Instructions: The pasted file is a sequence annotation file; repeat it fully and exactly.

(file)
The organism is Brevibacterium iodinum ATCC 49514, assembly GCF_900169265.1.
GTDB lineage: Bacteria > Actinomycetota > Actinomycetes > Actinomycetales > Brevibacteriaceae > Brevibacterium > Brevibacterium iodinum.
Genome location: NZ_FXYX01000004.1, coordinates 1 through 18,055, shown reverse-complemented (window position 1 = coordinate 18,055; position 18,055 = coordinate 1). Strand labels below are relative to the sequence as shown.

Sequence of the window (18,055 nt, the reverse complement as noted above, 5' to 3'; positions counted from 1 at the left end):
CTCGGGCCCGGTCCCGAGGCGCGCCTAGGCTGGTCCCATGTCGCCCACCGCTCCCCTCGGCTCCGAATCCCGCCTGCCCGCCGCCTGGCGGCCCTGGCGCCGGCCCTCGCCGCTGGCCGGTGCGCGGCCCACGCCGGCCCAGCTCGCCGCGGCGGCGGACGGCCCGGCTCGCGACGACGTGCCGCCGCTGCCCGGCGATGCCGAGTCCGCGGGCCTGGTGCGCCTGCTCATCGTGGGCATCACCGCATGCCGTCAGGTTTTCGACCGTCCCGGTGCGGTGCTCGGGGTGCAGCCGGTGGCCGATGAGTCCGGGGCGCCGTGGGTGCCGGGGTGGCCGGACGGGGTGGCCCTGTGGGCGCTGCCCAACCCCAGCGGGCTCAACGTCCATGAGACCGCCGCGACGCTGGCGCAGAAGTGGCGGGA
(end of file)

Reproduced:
The organism is Brevibacterium iodinum ATCC 49514, assembly GCF_900169265.1.
GTDB lineage: Bacteria > Actinomycetota > Actinomycetes > Actinomycetales > Brevibacteriaceae > Brevibacterium > Brevibacterium iodinum.
Genome location: NZ_FXYX01000004.1, coordinates 1 through 18,055, shown reverse-complemented (window position 1 = coordinate 18,055; position 18,055 = coordinate 1). Strand labels below are relative to the sequence as shown.

Sequence of the window (18,055 nt, the reverse complement as noted above, 5' to 3'; positions counted from 1 at the left end):
CTCGGGCCCGGTCCCGAGGCGCGCCTAGGCTGGTCCCATGTCGCCCACCGCTCCCCTCGGCTCCGAATCCCGCCTGCCCGCCGCCTGGCGGCCCTGGCGCCGGCCCTCGCCGCTGGCCGGTGCGCGGCCCACGCCGGCCCAGCTCGCCGCGGCGGCGGACGGCCCGGCTCGCGACGACGTGCCGCCGCTGCCCGGCGATGCCGAGTCCGCGGGCCTGGTGCGCCTGCTCATCGTGGGCATCACCGCATGCCGTCAGGTTTTCGACCGTCCCGGTGCGGTGCTCGGGGTGCAGCCGGTGGCCGATGAGTCCGGGGCGCCGTGGGTGCCGGGGTGGCCGGACGGGGTGGCCCTGTGGGCGCTGCCCAACCCCAGCGGGCTCAACGTCCATGAGACCGCCGCGACGCTGGCGCAGAAGTGGCGGGA